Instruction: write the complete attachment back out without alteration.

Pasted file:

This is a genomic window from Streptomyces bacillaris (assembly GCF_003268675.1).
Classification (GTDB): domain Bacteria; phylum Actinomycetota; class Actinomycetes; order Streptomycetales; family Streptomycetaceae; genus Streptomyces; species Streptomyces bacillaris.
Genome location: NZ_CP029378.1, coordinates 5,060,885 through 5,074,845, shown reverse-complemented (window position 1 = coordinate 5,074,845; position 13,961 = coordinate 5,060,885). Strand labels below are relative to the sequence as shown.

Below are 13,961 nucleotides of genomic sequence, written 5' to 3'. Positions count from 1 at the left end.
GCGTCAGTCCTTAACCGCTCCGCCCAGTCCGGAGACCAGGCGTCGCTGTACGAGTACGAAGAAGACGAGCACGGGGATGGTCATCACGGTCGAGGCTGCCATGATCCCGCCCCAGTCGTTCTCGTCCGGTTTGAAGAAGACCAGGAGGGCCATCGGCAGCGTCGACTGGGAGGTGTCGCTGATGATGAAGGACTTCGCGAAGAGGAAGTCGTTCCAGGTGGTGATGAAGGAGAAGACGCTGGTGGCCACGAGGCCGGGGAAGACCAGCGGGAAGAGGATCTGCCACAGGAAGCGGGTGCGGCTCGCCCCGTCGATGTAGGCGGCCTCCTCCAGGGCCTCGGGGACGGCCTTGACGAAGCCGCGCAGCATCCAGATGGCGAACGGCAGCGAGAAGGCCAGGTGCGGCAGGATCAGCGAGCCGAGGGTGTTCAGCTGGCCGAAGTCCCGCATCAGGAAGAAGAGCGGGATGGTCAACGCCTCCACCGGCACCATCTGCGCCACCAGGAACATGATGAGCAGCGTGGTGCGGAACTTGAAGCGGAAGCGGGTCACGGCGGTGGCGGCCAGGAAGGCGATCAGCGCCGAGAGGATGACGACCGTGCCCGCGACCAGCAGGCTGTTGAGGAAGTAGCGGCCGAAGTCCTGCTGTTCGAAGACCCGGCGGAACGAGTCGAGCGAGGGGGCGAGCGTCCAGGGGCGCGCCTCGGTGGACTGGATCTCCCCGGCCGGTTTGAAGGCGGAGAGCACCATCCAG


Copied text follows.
This is a genomic window from Streptomyces bacillaris (assembly GCF_003268675.1).
Classification (GTDB): domain Bacteria; phylum Actinomycetota; class Actinomycetes; order Streptomycetales; family Streptomycetaceae; genus Streptomyces; species Streptomyces bacillaris.
Genome location: NZ_CP029378.1, coordinates 5,060,885 through 5,074,845, shown reverse-complemented (window position 1 = coordinate 5,074,845; position 13,961 = coordinate 5,060,885). Strand labels below are relative to the sequence as shown.

Below are 13,961 nucleotides of genomic sequence, written 5' to 3'. Positions count from 1 at the left end.
GCGTCAGTCCTTAACCGCTCCGCCCAGTCCGGAGACCAGGCGTCGCTGTACGAGTACGAAGAAGACGAGCACGGGGATGGTCATCACGGTCGAGGCTGCCATGATCCCGCCCCAGTCGTTCTCGTCCGGTTTGAAGAAGACCAGGAGGGCCATCGGCAGCGTCGACTGGGAGGTGTCGCTGATGATGAAGGACTTCGCGAAGAGGAAGTCGTTCCAGGTGGTGATGAAGGAGAAGACGCTGGTGGCCACGAGGCCGGGGAAGACCAGCGGGAAGAGGATCTGCCACAGGAAGCGGGTGCGGCTCGCCCCGTCGATGTAGGCGGCCTCCTCCAGGGCCTCGGGGACGGCCTTGACGAAGCCGCGCAGCATCCAGATGGCGAACGGCAGCGAGAAGGCCAGGTGCGGCAGGATCAGCGAGCCGAGGGTGTTCAGCTGGCCGAAGTCCCGCATCAGGAAGAAGAGCGGGATGGTCAACGCCTCCACCGGCACCATCTGCGCCACCAGGAACATGATGAGCAGCGTGGTGCGGAACTTGAAGCGGAAGCGGGTCACGGCGGTGGCGGCCAGGAAGGCGATCAGCGCCGAGAGGATGACGACCGTGCCCGCGACCAGCAGGCTGTTGAGGAAGTAGCGGCCGAAGTCCTGCTGTTCGAAGACCCGGCGGAACGAGTCGAGCGAGGGGGCGAGCGTCCAGGGGCGCGCCTCGGTGGACTGGATCTCCCCGGCCGGTTTGAAGGCGGAGAGCACCATCCAG